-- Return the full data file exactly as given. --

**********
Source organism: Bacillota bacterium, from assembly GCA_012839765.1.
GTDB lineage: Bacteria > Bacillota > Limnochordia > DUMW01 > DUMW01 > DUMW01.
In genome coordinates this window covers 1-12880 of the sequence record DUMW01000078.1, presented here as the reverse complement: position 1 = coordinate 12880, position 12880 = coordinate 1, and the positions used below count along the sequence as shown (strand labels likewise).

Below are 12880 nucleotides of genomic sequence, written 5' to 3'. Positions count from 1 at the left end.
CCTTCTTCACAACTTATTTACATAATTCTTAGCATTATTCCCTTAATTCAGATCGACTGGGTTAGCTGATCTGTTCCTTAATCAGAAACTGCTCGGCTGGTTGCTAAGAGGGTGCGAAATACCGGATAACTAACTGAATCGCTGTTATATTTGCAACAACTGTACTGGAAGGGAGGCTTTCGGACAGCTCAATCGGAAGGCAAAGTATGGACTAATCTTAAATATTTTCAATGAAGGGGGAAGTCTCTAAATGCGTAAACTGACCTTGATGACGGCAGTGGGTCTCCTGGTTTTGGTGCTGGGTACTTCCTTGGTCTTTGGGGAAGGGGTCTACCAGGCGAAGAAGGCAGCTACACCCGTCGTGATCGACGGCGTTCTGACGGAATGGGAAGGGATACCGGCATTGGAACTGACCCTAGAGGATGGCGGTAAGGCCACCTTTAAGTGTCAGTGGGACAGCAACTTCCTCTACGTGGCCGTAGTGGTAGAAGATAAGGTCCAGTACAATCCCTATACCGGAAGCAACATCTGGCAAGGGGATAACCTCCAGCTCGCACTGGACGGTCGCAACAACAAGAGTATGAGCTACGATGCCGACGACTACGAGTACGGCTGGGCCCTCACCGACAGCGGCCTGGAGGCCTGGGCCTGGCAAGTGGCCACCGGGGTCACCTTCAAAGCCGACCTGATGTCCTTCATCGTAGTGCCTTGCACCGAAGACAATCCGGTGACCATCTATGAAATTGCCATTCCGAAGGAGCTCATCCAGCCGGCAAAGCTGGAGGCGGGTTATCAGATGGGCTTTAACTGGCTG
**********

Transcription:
Source organism: Bacillota bacterium, from assembly GCA_012839765.1.
GTDB lineage: Bacteria > Bacillota > Limnochordia > DUMW01 > DUMW01 > DUMW01.
In genome coordinates this window covers 1-12880 of the sequence record DUMW01000078.1, presented here as the reverse complement: position 1 = coordinate 12880, position 12880 = coordinate 1, and the positions used below count along the sequence as shown (strand labels likewise).

Below are 12880 nucleotides of genomic sequence, written 5' to 3'. Positions count from 1 at the left end.
CCTTCTTCACAACTTATTTACATAATTCTTAGCATTATTCCCTTAATTCAGATCGACTGGGTTAGCTGATCTGTTCCTTAATCAGAAACTGCTCGGCTGGTTGCTAAGAGGGTGCGAAATACCGGATAACTAACTGAATCGCTGTTATATTTGCAACAACTGTACTGGAAGGGAGGCTTTCGGACAGCTCAATCGGAAGGCAAAGTATGGACTAATCTTAAATATTTTCAATGAAGGGGGAAGTCTCTAAATGCGTAAACTGACCTTGATGACGGCAGTGGGTCTCCTGGTTTTGGTGCTGGGTACTTCCTTGGTCTTTGGGGAAGGGGTCTACCAGGCGAAGAAGGCAGCTACACCCGTCGTGATCGACGGCGTTCTGACGGAATGGGAAGGGATACCGGCATTGGAACTGACCCTAGAGGATGGCGGTAAGGCCACCTTTAAGTGTCAGTGGGACAGCAACTTCCTCTACGTGGCCGTAGTGGTAGAAGATAAGGTCCAGTACAATCCCTATACCGGAAGCAACATCTGGCAAGGGGATAACCTCCAGCTCGCACTGGACGGTCGCAACAACAAGAGTATGAGCTACGATGCCGACGACTACGAGTACGGCTGGGCCCTCACCGACAGCGGCCTGGAGGCCTGGGCCTGGCAAGTGGCCACCGGGGTCACCTTCAAAGCCGACCTGATGTCCTTCATCGTAGTGCCTTGCACCGAAGACAATCCGGTGACCATCTATGAAATTGCCATTCCGAAGGAGCTCATCCAGCCGGCAAAGCTGGAGGCGGGTTATCAGATGGGCTTTAACTGGCTG